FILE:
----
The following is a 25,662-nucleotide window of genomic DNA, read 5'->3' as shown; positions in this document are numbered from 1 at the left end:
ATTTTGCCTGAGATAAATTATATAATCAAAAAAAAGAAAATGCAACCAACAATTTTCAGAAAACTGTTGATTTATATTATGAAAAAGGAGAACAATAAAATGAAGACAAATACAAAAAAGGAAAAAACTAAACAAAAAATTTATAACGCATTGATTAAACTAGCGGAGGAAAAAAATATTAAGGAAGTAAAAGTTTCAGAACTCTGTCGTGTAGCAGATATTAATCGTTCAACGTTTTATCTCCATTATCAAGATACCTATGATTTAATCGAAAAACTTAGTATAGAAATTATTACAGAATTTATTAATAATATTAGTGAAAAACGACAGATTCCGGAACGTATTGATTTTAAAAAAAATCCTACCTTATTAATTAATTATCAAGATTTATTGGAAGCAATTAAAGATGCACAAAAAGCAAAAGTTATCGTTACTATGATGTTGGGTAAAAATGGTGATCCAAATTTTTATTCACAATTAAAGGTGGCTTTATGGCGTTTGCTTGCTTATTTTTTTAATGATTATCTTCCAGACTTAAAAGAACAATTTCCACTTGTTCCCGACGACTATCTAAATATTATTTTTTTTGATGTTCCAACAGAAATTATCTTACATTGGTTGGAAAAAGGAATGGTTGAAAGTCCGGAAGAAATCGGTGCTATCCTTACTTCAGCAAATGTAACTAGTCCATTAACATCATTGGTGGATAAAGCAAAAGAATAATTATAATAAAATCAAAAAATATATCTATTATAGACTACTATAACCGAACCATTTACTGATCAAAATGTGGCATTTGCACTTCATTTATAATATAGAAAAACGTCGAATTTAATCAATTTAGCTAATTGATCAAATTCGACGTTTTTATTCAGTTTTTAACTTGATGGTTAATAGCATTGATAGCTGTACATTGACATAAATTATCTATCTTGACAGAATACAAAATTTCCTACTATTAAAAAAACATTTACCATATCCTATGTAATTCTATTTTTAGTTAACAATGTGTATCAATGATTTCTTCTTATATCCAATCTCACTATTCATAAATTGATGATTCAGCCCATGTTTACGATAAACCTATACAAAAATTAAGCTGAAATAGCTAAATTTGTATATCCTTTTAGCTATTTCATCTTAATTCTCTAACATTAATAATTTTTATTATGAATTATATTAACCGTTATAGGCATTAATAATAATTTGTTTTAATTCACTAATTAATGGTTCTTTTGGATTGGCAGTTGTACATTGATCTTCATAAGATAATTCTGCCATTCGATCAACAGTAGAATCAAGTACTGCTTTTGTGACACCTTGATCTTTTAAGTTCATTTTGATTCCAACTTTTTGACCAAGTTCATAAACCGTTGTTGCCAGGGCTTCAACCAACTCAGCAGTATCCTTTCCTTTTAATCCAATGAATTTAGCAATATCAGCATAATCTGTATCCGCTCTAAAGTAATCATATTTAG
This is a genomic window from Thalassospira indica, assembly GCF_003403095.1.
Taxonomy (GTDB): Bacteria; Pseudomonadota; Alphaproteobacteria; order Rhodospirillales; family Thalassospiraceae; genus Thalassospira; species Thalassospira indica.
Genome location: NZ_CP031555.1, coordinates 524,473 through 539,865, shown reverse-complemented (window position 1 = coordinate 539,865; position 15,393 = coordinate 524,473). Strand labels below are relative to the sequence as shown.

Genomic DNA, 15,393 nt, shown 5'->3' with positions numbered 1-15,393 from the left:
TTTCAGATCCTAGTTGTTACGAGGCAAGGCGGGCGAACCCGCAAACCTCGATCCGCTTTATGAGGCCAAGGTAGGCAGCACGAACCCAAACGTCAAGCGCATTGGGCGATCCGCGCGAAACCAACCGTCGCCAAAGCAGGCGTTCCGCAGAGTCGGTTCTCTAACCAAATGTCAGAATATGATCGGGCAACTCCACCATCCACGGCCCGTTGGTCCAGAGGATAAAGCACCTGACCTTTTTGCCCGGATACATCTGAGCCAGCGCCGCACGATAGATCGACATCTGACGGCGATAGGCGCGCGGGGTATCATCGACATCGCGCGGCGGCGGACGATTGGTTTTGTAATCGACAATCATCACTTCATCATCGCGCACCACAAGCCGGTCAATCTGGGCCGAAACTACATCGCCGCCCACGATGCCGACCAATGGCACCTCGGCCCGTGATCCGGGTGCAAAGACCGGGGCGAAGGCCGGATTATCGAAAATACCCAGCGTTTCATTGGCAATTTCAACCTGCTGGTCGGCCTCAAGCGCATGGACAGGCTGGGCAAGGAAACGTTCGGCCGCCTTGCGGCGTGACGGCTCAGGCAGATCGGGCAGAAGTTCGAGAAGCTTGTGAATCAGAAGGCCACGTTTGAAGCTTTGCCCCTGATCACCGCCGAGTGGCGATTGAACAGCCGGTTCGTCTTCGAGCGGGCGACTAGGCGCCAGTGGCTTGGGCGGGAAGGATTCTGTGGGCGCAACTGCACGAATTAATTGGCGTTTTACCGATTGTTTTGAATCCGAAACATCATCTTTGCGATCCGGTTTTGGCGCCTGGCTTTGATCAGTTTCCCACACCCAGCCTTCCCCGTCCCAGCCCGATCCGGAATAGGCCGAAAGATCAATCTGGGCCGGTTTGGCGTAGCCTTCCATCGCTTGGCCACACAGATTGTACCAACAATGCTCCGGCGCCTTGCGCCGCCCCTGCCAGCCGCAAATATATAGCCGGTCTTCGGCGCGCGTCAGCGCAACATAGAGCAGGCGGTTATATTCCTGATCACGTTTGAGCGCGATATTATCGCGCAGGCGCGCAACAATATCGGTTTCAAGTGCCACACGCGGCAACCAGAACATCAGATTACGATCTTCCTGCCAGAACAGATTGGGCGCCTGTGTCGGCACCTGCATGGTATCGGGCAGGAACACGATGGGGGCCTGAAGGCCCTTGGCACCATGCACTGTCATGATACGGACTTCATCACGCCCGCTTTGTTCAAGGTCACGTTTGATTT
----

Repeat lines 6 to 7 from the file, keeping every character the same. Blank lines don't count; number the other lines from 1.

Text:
Genomic DNA, 15,393 nt, shown 5'->3' with positions numbered 1-15,393 from the left:
TTTCAGATCCTAGTTGTTACGAGGCAAGGCGGGCGAACCCGCAAACCTCGATCCGCTTTATGAGGCCAAGGTAGGCAGCACGAACCCAAACGTCAAGCGCATTGGGCGATCCGCGCGAAACCAACCGTCGCCAAAGCAGGCGTTCCGCAGAGTCGGTTCTCTAACCAAATGTCAGAATATGATCGGGCAACTCCACCATCCACGGCCCGTTGGTCCAGAGGATAAAGCACCTGACCTTTTTGCCCGGATACATCTGAGCCAGCGCCGCACGATAGATCGACATCTGACGGCGATAGGCGCGCGGGGTATCATCGACATCGCGCGGCGGCGGACGATTGGTTTTGTAATCGACAATCATCACTTCATCATCGCGCACCACAAGCCGGTCAATCTGGGCCGAAACTACATCGCCGCCCACGATGCCGACCAATGGCACCTCGGCCCGTGATCCGGGTGCAAAGACCGGGGCGAAGGCCGGATTATCGAAAATACCCAGCGTTTCATTGGCAATTTCAACCTGCTGGTCGGCCTCAAGCGCATGGACAGGCTGGGCAAGGAAACGTTCGGCCGCCTTGCGGCGTGACGGCTCAGGCAGATCGGGCAGAAGTTCGAGAAGCTTGTGAATCAGAAGGCCACGTTTGAAGCTTTGCCCCTGATCACCGCCGAGTGGCGATTGAACAGCCGGTTCGTCTTCGAGCGGGCGACTAGGCGCCAGTGGCTTGGGCGGGAAGGATTCTGTGGGCGCAACTGCACGAATTAATTGGCGTTTTACCGATTGTTTTGAATCCGAAACATCATCTTTGCGATCCGGTTTTGGCGCCTGGCTTTGATCAGTTTCCCACACCCAGCCTTCCCCGTCCCAGCCCGATCCGGAATAGGCCGAAAGATCAATCTGGGCCGGTTTGGCGTAGCCTTCCATCGCTTGGCCACACAGATTGTACCAACAATGCTCCGGCGCCTTGCGCCGCCCCTGCCAGCCGCAAATATATAGCCGGTCTTCGGCGCGCGTCAGCGCAACATAGAGCAGGCGGTTATATTCCTGATCACGTTTGAGCGCGATATTATCGCGCAGGCGCGCAACAATATCGGTTTCAAGTGCCACACGCGGCAACCAGAACATCAGATTACGATCTTCCTGCCAGAACAGATTGGGCGCCTGTGTCGGCACCTGCATGGTATCGGGCAGGAACACGATGGGGGCCTGAAGGCCCTTGGCACCATGCACTGTCATGATACGGACTTCATCACGCCCGCTTTGTTCAAGGTCACGTTTGATTT